Welcome to the Onshape forum! Ask questions and join in the discussions about everything Onshape.

First time visiting? Here are some places to start:
  1. Looking for a certain topic? Check out the categories filter or use Search (upper right).
  2. Need support? Ask a question to our Community Support category.
  3. Please submit support tickets for bugs but you can request improvements in the Product Feedback category.
  4. Be respectful, on topic and if you see a problem, Flag it.

If you would like to contact our Community Manager personally, feel free to send a private message or an email.


Design For Manfacturing Tool

CaptainBisquickCaptainBisquick OS Professional Posts: 33 ✭✭
It seems the app store is a great spot to have a tool which could guide design for manufacturing.

For people who aren't already trained in DFM (like myself), there's still a lot of friction in getting from printable part to manufacturable part without screwing up and taking a big hit in cost. Dragon Innovation is doing a lot to help in this area, but more intelligent tools would reduce friction even further.

Imagine if you could take any printable onshape part and using the tool, pick the desired material, receive guidance to successfully produce the model as either a prototype print (SLA, FDM, SLS) or designed for manufacture piece, then submit the order to a service provider and receive the parts by mail shortly thereafter, whether they're prototypes or molded pieces or whatever.

I know the PrintNow app is trying to provide this, but it looks like they're not there yet. They don't provide services which I can get from proto labs, and their fast turnaround is *crazy* expensive.


  • Options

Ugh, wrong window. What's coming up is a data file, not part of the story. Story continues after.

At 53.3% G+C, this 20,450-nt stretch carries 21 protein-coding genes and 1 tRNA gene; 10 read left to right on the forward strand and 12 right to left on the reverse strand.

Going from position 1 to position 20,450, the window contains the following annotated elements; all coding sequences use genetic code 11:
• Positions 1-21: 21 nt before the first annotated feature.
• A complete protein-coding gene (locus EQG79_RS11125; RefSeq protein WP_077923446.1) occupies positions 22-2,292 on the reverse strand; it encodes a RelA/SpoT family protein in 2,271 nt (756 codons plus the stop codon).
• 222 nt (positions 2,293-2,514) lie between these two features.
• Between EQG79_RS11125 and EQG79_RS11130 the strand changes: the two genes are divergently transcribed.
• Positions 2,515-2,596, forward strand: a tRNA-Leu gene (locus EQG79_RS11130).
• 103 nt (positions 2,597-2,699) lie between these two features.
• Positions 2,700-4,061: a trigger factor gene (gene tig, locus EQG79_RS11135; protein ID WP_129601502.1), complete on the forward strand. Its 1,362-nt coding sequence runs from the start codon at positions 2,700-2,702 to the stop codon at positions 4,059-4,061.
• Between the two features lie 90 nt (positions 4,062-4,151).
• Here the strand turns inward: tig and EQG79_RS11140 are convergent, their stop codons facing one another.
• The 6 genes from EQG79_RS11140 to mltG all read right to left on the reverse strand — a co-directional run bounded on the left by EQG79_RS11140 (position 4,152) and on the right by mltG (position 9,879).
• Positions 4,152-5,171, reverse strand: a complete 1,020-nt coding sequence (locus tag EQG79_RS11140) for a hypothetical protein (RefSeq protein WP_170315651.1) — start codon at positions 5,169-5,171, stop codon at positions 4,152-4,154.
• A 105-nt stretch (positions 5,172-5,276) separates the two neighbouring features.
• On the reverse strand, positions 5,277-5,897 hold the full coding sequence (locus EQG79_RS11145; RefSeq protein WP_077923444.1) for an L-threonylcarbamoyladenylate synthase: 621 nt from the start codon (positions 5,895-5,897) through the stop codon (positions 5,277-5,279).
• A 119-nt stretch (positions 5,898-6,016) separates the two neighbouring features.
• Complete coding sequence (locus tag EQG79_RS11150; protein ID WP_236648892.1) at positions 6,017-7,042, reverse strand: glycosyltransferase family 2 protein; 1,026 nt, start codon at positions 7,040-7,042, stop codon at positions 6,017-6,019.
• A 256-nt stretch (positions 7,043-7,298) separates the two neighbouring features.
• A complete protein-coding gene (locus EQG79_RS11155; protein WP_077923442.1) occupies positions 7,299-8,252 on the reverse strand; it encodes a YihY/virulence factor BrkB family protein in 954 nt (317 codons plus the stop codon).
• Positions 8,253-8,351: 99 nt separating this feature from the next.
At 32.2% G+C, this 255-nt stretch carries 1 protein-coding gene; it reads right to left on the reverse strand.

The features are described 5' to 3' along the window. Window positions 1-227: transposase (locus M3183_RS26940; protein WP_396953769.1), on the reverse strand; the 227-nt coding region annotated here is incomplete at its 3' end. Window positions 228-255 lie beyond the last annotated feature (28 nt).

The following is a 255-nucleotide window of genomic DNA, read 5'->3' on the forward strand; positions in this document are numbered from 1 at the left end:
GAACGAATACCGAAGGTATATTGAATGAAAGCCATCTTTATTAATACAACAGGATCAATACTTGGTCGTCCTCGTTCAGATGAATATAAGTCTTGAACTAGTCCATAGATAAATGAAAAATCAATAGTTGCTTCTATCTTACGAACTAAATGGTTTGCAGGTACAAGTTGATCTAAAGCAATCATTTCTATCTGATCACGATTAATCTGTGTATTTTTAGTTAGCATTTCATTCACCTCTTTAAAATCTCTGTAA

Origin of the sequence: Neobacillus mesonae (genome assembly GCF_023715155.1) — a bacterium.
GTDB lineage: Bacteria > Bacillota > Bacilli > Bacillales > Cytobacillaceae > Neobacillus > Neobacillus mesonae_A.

paul_passarellipaul_passarelli Member Posts: 4 ✭✭
    I tried the CloudDDM PrintNow app to get a quote to compare to my existing quotes...  I was *SHOCKED* when after what seemed like a very long wait, the quote came back *TWENTY TIMES* higher than the median quote I had in hand!

    I would've been OK with a quote that was 2x even 3x higher -- they did take the time & effort to write an embedded app.  But that price was so far away from reasonable, I was compelled to delete the account, and take the time to commit my dissatisfaction to ink.

    I did notice that the price they quoted in the embedded app was about 15% less than the quote I got from their website directly.  But I see that as little more than a marketing ploy, like offering the customer at an automobile dealership free coffee while they pay too much to have their car serviced. I suppose they felt compelled to make some concession to OnShape...  I think they're playing the community for suckers.

    I sincerely hope that another 3D Printer decides to link up to the system. For the time being I want to rate DDM with one star to warn prospective people that there are *far less expensive* ALTERNATIVES AVAILABLE to this offering.

    What a shame.
  • Options
    tom_scarincetom_scarince Member, Developers Posts: 47 ✭✭✭
    edited April 2016

    @paul_passarelli I have to assume you're comparing the commercial-level cloudddm quote to hobby-level marketplaces such as makexyz or 3dhubs.